Since graduating as a vet in 2004, Vetcare Kaikoura director Rebecca Fleming has seen many changes to technology which save time when analysing animal injuries and illness.

When she started out as a vet in the Waikato, Fleming recalled using paper maps to make her way to her next job, while getting a specialist to look at X-rays meant manually developing films and posting them off before waiting four days for the results.

Fast-forward to 2019 and using telemedicine, Fleming can send the X-ray digitally and have a response from the specialist the very same day.

She also uses a webcam to monitor her hospitalised patients, which saves her many trips to her practice, VetCare Kaikoura, which she has owned with her husband Dan since 2008.


However, while many advances in technology have allowed them to improve and streamline their work, the poor cellphone coverage and internet connection in the Kaikoura region makes it hard for them to take advantage of many technologies now available to them.

"We provide 24-hour care which means we are on-call all the time. We cover a pretty massive area; north as far as Seddon, south to the Hundalees and the Inland Road; about an hour and a half's drive in each direction" she said.

"That's hard because for about 90 per cent of that area there's no cellphone coverage".

The unsafe nature of some of their call-outs has made Rebecca and Dan think twice about sending staff out to areas without cell phone reception.

"We have concerns about sending staff members out with no cellphone reception, so that's taken a pretty massive toll on our family" she said.

"It basically means that Dan and I have to do all the work, so that side of things is difficult, as there are some massive pockets to both the north and south without any network coverage".

Dan managed most of the jobs at farms throughout the district, which meant he was rarely at the clinic.

Being able to utilise cellphones or even an RT network would enable the business to operate more efficiently while he was out and about, said Rebecca.


"Dan can spend hours every day driving and it's all just down time, he can't return calls or anything like that, if I want him to call in somewhere on the way back I can't get hold of him, it's inefficient".

In the clinic, despite a rather slow internet connection, Rebecca, Dan and their five staff made the most of the software and technology available to them.

Their vet-specific software programme, Vision, runs through a server and enables them to manage their patients and records digitally.

"Everything is computer based, we don't do anything on paper anymore. It's easy to email full clinic records to other clinics and this improves animal care" said Fleming.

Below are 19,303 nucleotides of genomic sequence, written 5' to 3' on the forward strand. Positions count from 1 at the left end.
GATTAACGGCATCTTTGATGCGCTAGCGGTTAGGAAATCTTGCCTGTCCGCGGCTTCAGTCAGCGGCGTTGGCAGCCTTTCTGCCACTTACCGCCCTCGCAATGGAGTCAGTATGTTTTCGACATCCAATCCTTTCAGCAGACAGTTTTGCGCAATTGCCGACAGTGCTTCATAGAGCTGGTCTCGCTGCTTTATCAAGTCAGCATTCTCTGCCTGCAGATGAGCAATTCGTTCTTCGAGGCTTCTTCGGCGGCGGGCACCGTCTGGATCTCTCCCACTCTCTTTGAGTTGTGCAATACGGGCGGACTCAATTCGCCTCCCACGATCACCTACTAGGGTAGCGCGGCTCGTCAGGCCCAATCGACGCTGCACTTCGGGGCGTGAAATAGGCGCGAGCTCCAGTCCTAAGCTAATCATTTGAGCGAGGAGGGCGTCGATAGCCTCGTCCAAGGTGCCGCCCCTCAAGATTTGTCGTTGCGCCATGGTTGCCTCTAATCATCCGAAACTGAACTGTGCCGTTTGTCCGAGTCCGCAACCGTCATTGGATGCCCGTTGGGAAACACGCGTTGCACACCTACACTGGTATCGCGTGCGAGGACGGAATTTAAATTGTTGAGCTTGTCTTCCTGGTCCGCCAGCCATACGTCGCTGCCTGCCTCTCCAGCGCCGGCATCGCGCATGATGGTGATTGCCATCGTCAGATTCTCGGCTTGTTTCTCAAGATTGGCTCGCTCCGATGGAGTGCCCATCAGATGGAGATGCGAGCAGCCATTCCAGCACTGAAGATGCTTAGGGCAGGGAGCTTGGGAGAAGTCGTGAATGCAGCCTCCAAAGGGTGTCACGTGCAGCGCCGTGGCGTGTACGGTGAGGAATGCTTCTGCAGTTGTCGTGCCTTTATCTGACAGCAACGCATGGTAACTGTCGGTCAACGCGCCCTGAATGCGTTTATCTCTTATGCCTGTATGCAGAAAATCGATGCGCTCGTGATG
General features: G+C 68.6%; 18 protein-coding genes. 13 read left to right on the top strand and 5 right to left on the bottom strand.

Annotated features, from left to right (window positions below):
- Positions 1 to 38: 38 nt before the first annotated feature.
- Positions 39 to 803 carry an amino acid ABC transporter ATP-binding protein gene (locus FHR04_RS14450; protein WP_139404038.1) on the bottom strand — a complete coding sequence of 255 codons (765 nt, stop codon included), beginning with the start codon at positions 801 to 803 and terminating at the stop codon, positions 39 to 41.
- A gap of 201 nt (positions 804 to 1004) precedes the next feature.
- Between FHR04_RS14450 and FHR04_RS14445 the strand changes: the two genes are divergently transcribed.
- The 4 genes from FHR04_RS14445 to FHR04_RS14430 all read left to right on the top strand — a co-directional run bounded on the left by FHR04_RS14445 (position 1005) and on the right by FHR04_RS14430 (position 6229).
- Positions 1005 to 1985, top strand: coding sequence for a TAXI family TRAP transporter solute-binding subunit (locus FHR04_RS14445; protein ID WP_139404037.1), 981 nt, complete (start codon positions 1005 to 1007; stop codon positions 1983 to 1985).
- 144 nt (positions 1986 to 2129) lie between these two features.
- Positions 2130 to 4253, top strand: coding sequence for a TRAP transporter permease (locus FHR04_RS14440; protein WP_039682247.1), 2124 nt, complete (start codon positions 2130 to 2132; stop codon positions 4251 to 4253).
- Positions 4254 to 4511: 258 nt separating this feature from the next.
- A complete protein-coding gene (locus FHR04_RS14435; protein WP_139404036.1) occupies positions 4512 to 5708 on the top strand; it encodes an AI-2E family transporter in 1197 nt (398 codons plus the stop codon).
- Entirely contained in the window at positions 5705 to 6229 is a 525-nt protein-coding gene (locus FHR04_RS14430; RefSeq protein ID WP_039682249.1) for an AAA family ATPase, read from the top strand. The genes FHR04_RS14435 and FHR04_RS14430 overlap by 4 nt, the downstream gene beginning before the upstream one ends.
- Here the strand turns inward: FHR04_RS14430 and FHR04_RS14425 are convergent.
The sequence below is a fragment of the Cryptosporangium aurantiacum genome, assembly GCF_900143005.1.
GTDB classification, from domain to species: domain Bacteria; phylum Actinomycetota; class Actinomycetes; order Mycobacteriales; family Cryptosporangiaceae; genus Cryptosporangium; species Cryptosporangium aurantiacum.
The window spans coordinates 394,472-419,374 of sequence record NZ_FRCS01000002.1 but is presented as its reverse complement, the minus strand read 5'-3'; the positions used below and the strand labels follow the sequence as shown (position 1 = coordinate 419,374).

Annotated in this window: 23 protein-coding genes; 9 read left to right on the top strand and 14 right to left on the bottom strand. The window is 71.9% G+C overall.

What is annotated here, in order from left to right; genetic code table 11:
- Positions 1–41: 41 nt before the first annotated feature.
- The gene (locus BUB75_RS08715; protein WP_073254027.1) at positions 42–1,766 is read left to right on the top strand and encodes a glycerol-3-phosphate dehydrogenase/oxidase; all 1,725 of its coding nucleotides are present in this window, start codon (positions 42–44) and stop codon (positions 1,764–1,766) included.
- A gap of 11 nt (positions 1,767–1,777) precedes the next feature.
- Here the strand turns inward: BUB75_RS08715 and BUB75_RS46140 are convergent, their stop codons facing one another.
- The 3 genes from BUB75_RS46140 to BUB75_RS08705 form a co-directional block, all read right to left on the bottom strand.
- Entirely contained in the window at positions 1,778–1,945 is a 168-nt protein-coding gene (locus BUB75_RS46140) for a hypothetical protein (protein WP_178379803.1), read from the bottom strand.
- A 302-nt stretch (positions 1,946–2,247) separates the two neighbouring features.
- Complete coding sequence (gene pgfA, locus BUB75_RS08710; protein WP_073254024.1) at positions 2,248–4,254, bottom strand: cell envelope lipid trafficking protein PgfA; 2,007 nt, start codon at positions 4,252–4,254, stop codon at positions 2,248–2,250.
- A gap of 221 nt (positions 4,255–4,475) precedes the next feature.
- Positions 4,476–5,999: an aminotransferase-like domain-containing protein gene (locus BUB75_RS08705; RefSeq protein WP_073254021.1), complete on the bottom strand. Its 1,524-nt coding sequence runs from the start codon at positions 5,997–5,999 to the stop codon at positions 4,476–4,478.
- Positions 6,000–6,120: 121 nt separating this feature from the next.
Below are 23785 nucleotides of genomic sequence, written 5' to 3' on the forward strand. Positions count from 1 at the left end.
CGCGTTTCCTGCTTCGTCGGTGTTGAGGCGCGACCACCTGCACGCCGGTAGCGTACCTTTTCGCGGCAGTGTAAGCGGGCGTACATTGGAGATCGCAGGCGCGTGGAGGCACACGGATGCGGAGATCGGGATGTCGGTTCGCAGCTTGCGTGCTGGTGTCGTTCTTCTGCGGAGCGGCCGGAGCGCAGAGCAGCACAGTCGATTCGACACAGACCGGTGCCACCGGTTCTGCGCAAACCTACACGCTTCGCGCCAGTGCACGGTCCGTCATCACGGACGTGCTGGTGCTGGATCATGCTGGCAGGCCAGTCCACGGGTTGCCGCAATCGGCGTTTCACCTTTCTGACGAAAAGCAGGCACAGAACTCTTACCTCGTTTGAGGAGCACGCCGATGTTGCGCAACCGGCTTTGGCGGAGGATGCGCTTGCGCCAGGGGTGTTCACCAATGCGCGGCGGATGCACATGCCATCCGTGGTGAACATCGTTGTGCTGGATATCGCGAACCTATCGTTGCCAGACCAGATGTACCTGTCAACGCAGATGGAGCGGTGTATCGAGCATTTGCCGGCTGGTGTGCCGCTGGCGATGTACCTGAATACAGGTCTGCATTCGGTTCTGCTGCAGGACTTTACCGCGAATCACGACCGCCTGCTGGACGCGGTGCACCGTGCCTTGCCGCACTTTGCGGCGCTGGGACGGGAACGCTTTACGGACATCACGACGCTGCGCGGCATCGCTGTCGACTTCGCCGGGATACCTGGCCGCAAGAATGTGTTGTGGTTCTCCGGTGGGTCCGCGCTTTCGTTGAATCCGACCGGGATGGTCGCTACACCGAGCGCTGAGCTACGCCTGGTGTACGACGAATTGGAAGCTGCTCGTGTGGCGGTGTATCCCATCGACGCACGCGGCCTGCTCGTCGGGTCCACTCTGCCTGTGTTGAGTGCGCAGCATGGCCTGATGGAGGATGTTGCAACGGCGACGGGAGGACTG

Blood test results were easier to monitor with text alerts from the lab, as well as an app to view results.

Accounts were now also emailed from the clinic and were increasingly being paid online.

"That saves us a massive amount of money, we used to send all our bills by post; there is no way we can afford to do that now, so it's all done by email, basically" said Fleming.

VetCare Kaikoura also utilised email to connect with clients on a regular basis and has a Facebook page with more than 700 followers.

"While we don't do a lot of marketing, we find Facebook an easy and effective way of communicating with clients. We regularly promote products, give animal health advice and advertise lost and found pets".

Despite grappling with connectivity issues, Fleming appreciated the benefit of technology and its ability to help a business run efficiently.

She and her team are embracing as much of it as they can and looking forward to a time when connectivity in the region isn't a hindrance to their progress.

"We have coped for 10 years with what we have got, but I just think it's actually ridiculous that there isn't better cellphone coverage on the inland road, that was the main road after the earthquake and it's just dangerous".

Fleming had been working with a group of residents to petition for better coverage throughout the region but described this as a frustrating process which has left no option but for them to take matters into their own hands.

"There's no light at the end of the tunnel and there's been no progress so a group of farmers have started to install an RT tower which will provide at least some coverage. We're hopeful that one day we'll have some improvement, but we can't wait for that when it's unsafe".